In order to maintain the character of a historic interior built before the age of electric lighting, every effort was made to minimize the number of fixtures and to maximize the usefulness of the sole original fixture: a central chandelier suspended from the 16.5m ceiling.  The resulting two-ring LED lighting system is believed to be the most powerful single attachment point system installed in any UK church, producing a total output of 239,000 lumen.  Such output is fully in keeping with the intention of the church’s Georgian design to provide the best possible natural lighting so that the congregation could read the Word of God.  It is also in keeping with modern standards of efficiency, requiring only 2,500 watts of electricity when at full power.   

Design.  The system was inspired by a smaller, single-ring system installed at All Saint’s sister elliptical church, St Andrews Church, Edinburgh.  It was designed jointly by ASPC’s own lighting engineer Lee Kelly and Dr Schweitzer, and was constructed by GDS Lighting.      

Upper ring.  The upper ring is 4m in diameter and constructed in eight sections of brass-plated sheet steel suspended over internal steel support frames.  The upper surface has 32x LED boards producing a total of 67,520 lumen at 5,000 kelvin (blue-white) for up-lighting the ornate ceiling, while the side and lower surface each have 24x GDS Reality Series PUPM2 40 degree projector LED units.  These units produce a total of 93,024 lumen at 2,700 kelvin (yellow-white).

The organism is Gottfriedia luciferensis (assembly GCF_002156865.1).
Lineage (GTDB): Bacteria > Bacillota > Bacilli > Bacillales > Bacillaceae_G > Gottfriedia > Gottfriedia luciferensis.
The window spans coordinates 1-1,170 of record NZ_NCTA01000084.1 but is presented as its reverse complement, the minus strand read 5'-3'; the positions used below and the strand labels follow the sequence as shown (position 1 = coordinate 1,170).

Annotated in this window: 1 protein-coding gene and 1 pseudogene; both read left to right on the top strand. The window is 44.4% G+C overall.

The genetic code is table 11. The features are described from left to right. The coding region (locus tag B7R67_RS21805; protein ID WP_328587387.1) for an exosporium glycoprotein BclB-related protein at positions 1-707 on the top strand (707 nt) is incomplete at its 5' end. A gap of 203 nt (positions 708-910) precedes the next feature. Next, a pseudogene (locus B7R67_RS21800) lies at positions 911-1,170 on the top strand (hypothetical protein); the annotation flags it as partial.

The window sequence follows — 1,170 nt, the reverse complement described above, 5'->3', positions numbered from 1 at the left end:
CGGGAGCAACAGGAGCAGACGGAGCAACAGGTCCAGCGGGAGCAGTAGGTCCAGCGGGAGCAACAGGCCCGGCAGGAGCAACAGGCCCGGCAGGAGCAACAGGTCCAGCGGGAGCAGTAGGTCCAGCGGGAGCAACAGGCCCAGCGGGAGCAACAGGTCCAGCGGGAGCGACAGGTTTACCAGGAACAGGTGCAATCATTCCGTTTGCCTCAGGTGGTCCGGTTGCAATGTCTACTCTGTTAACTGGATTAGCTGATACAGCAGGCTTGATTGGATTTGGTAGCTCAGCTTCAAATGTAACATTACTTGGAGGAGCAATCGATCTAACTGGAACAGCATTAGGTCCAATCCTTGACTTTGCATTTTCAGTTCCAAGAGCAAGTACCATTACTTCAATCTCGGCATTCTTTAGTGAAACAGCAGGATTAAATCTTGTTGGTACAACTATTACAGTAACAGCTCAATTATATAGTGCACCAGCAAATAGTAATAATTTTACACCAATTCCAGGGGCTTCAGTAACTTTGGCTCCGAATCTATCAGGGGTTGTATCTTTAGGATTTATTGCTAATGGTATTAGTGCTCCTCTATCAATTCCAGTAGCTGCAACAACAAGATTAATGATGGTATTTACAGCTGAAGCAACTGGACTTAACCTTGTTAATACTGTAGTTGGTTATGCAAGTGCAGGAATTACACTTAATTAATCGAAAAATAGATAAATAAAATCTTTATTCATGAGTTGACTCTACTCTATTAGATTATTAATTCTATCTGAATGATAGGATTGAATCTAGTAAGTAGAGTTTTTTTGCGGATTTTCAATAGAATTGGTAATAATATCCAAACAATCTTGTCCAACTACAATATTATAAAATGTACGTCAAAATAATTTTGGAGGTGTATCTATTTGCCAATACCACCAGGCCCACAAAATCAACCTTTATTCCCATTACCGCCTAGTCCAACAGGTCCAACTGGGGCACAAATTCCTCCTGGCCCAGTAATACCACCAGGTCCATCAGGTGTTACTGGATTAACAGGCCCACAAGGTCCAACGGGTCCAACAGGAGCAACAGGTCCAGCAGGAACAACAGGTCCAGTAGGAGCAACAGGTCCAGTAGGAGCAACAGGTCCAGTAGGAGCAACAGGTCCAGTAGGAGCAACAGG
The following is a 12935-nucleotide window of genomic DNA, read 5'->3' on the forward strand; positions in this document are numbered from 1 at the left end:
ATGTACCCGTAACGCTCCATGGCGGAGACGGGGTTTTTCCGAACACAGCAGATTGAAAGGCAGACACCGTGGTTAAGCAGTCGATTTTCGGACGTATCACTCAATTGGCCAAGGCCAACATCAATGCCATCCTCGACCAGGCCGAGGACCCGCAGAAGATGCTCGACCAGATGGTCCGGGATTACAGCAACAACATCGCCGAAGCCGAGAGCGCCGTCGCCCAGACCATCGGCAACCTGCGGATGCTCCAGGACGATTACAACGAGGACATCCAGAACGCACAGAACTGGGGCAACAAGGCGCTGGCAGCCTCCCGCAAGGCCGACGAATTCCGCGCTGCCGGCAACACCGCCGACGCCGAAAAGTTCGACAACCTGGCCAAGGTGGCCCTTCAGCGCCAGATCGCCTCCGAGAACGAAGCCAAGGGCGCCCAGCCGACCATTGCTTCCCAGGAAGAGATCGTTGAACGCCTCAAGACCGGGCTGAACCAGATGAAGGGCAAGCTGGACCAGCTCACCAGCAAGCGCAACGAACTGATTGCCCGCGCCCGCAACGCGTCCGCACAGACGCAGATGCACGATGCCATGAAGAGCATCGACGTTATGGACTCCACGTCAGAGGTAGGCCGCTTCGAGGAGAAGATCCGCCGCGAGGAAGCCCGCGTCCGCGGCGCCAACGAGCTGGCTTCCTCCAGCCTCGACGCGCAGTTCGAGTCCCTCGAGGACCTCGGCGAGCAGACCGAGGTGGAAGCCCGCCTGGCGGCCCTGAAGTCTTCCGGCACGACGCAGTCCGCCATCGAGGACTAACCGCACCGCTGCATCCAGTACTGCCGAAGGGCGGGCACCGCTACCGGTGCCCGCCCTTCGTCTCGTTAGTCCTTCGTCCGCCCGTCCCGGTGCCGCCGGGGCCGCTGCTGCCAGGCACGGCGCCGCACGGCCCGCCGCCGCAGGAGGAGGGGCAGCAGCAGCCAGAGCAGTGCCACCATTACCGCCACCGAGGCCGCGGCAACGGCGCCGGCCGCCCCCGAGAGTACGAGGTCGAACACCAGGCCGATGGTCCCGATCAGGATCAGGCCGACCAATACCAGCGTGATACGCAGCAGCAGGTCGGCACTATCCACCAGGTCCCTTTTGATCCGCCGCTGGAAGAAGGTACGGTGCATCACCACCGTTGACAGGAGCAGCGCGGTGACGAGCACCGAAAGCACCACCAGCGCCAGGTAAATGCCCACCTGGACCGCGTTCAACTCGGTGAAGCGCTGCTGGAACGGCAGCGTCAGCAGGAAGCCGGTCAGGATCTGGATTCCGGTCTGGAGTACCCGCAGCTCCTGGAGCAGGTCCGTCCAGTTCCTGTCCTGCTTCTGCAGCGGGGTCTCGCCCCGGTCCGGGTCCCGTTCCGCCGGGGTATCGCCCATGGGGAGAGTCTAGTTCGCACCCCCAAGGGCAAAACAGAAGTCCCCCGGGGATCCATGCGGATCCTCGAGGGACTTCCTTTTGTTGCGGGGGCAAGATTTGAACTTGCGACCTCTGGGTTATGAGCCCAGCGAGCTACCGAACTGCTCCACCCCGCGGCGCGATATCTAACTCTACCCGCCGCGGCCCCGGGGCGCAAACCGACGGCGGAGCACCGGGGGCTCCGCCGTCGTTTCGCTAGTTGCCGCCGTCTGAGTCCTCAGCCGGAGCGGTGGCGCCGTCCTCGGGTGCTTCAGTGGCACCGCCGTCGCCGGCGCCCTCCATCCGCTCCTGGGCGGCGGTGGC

Lower ring. The lower ring is 3m in diameter and constructed in four sections of brass-plated sheet steel suspended over internal steel support frames.  This ring has 12 units mounted on the side surface and 24 on the lower surface.  13 of these units are the same GDS Reality Series PUPM2 40 degree floodlights as the upper ring, but the sector facing the front of the church uses 3x PUPM2 24 degree and 8x PUPM2 15 degree spotlights to light the pulpit area.  These units produce a total of 69,972 lumen, also at 2,700 kelvin (yellow-white).  

Decorative chandelier.  Suspended beneath the lower ring is a 19th century two-tier brass chandelier in the Flemish style with 18 LED lamps producing a total of 8,460 lumen.  This chandelier, as with the similar units in the baptistry and vestry, was restored and supplied by Flemish Chandeliers LTD. 

Suspension system.  The rings are attached to 2x Warrior EHA1000 electric hoists rated at 1,000 kg fitted with 5mm, 7×7 stainless steel ropes rated at 1,500 kg and secondary manual drum locking devices installed on bespoke steel brackets that are secured to the church’s central support beam.  The steel rope for the lower ring passes through the upper ring’s suspension O-ring to allow independent lowering/raising for positioning of the two rings and maintenance operations.  Transparent nylon lines keep the lower ring’s directional lighting section pointed towards the pulpit area.   

Power and Control.  Power and control are supplied by 2x 5-core electrical cables on 18m MarCaddy spring-return reels.  The DALI digital control theoretically allows for fully variable independent dimming of each of the 116 individual GDS lighting elements (and on/off switching of the 18-light decorative chandelier).  In practical use, there are eight pre-programmed “scenes” of varying light levels controlled by two keypads by the entrance and the AV control desk.